“Over the next couple of years, we could actually have another decline in membership, but I don’t think it will be a substantial one,” Baker says. “We do have about 25 members who are already dual members.”

One of those dual members was also one of the last schools accepted for provisional NCAA membership before the moratoriums were enacted. Transylvania University is completing its first year as a provisional NCAA Division III member while still maintaining its NAIA affiliation.

Brian Austin, Athletic Director at Transylvania, says that the rationale for the move was mainly based on the school’s philosophy. “We felt the Division III schools were more similar to ours in terms of academic perspective and the whole philosophical issue of whether you want to pay kids to play athletics,” Austin says.

Baker hopes the loss of schools like Transylvania can be offset by an increased recruitment effort. “A few years ago, we started to actively seek new members,” Baker says. “We certainly focused a good deal of attention on Canadian schools and the CIAU (Canadian Interuniversity Athletic Union). We now have about seven Canadian members where three years ago we only had one, and I could see that growing a little more.

“I think now that we have our service at a substantially higher level, and this new character initiative is in place,” Baker continues, “we have something that will perhaps be intriguing to a number of our former members. I think we’ll focus some attention on these programs to bring them back into the NAIA and try to find schools that may have some dissatisfaction with their current affiliation.”

Even though his school has elected to move to the NCAA, Austin has been impressed by the changes the NAIA has made in recent years. “It’s not like we’re running away from the NAIA,” he says. “They were very good to us for a number of years, and I think the organization definitely has a very strong role to play for a lot of schools. We just felt like Division III was a better fit for our organization.

“I think the NAIA is being more responsive to the membership,” Austin continues. “For a long time, there was an attitude of, ‘We’ve always done it this way, so let’s just keep doing it that way.’ But I think Steve Baker has done a great job getting people to think outside the box.”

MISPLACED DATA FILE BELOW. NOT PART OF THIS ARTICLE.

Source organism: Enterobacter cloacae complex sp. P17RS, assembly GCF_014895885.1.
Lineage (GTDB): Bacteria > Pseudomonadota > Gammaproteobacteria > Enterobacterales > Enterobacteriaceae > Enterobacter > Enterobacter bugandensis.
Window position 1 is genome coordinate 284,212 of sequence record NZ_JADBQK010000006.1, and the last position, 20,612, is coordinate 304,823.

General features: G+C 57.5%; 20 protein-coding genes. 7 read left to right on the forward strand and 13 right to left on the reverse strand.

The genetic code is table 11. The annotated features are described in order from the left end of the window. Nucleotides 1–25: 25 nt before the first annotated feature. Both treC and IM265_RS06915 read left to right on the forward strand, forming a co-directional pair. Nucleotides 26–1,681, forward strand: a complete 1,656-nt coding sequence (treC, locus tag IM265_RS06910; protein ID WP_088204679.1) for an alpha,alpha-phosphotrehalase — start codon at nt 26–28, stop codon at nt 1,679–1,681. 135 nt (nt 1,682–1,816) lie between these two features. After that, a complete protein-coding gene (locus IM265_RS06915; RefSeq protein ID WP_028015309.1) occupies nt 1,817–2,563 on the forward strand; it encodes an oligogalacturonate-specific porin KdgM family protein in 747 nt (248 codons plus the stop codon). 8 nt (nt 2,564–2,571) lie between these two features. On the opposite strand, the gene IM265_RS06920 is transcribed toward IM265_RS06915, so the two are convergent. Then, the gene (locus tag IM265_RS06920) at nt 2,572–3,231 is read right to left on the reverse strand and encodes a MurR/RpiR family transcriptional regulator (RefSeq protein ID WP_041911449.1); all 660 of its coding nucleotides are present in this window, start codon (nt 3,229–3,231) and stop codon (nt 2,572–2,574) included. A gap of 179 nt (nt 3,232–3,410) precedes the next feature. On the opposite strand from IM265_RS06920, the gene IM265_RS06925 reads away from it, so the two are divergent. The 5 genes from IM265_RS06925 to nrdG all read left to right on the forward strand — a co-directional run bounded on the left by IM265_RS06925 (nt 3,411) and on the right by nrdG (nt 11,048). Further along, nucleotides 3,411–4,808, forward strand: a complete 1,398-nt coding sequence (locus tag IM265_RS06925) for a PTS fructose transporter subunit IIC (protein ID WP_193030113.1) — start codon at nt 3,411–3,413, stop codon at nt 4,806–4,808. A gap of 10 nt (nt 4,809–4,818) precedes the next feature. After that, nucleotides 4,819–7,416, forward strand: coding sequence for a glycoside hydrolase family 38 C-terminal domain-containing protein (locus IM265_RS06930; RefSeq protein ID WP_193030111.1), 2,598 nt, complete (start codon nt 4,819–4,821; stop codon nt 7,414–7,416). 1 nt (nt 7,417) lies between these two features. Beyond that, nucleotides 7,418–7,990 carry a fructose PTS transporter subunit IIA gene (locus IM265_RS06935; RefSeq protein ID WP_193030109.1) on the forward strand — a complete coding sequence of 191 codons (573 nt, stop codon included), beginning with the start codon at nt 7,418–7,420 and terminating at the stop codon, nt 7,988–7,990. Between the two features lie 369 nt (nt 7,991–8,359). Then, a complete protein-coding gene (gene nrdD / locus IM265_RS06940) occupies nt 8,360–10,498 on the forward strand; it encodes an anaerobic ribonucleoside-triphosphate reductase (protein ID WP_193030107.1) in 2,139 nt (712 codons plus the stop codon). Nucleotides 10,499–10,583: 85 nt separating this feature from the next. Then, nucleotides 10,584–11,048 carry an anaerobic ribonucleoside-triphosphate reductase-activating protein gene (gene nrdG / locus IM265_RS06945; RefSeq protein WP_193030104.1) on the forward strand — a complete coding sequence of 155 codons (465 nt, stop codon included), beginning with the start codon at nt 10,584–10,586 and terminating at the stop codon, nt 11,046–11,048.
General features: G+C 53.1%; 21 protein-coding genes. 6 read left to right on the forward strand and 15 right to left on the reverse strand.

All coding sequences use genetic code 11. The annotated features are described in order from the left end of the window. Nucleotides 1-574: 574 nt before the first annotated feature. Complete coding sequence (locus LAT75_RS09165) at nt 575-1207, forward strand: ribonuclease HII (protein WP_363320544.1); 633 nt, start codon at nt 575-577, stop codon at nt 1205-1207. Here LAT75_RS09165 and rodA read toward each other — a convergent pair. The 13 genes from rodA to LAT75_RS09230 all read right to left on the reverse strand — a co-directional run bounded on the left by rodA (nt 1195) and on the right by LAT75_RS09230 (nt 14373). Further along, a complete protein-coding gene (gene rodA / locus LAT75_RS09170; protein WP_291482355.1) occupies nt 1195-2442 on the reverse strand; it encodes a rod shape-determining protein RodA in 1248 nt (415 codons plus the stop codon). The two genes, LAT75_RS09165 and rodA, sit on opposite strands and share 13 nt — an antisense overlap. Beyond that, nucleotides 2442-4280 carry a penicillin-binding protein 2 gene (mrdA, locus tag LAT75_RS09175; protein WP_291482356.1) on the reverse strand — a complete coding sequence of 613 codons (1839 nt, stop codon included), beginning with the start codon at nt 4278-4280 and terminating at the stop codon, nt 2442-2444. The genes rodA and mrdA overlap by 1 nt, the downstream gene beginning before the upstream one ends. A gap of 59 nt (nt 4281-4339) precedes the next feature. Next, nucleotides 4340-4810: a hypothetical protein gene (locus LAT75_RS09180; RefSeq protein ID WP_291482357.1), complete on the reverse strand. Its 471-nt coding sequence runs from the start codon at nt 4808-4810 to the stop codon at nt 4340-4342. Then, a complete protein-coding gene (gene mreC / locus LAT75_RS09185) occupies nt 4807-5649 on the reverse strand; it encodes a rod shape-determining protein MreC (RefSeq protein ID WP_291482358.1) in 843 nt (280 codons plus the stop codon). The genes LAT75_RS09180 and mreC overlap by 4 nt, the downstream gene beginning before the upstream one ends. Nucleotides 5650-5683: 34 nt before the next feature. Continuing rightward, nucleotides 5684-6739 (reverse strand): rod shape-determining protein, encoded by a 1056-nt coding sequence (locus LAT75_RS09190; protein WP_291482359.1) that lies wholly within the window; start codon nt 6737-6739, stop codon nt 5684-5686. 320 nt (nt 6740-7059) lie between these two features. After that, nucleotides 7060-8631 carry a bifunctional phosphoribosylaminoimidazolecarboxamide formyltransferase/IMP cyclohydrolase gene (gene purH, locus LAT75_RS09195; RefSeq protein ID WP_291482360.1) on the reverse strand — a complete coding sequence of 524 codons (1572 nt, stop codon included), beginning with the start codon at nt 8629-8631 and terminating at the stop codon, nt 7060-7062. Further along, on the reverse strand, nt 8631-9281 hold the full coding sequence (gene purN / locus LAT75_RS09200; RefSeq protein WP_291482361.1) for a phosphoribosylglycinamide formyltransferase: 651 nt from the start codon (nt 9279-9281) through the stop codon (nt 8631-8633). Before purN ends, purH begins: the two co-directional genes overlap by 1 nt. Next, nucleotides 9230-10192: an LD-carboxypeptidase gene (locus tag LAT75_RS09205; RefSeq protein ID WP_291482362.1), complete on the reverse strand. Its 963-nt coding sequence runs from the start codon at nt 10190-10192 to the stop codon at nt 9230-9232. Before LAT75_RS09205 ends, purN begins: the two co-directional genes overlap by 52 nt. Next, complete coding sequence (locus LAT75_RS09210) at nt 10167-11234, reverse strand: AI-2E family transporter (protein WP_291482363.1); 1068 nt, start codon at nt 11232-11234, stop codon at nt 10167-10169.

Transylvania, the top seed in the 2001 NAIA Division I men’s basketball tournament, plans to maintain its NAIA affiliation until it achieves full NCAA membership, which would be in 2004, should the process go according to plan. However, schools looking to move from the NAIA to the NCAA in the future may not be able to follow the same path.

A proposal is expected to be made at the upcoming NAIA convention in September that could bar teams accepted as provisional NCAA members from NAIA tournaments. Although the wording has not been finalized, it is expected that schools committed to holding dual memberships (as opposed to those who are provisional NCAA members and plan to eventually leave the NAIA) would continue to be accepted into the NAIA tournaments.

“A number of our members felt jaded by those members who had applied to the NCAA and were into their provisional periods,” Baker says. “A number of these schools were still playing in NAIA championships and, in some cases, winning those championships, then boasting that they were going on to the next level. Not to mention that they were starting to recruit using the NCAA image.

“I think that offended a number of our schools and some said, ‘Enough is enough. You’re either going to be in the NAIA, or, if you’re committed to join the NCAA, good luck—but you’re not going utilize us as you make that transition.’

“[If this rule is enacted,] these schools would be facing a four-year period, at minimum, with no championship opportunities,” he continues. “I think that brings a tough situation for any school. It could be very hard to recruit student-athletes and, in a way, could take some schools off the sports pages.”

As similar organizations with similar goals, the NCAA and the NAIA have a unique relationship. “They are the competition in many different ways,” Baker says. “They’re competition for members. They’re competition for student-athletes. They’re competition for media attention. Sometimes, they’re competition in regards to promoting championships.

“But, that being said, I think we have a very solid relationship with the NCAA,” he continues. “I think we understand, along with the NJCAA and the NFHS, that we’re all in this together. We’re all trying to benefit student-athletes. And because of that, we need to meet and share ideas and creative ways to provide the best possible opportunities and services that we can.”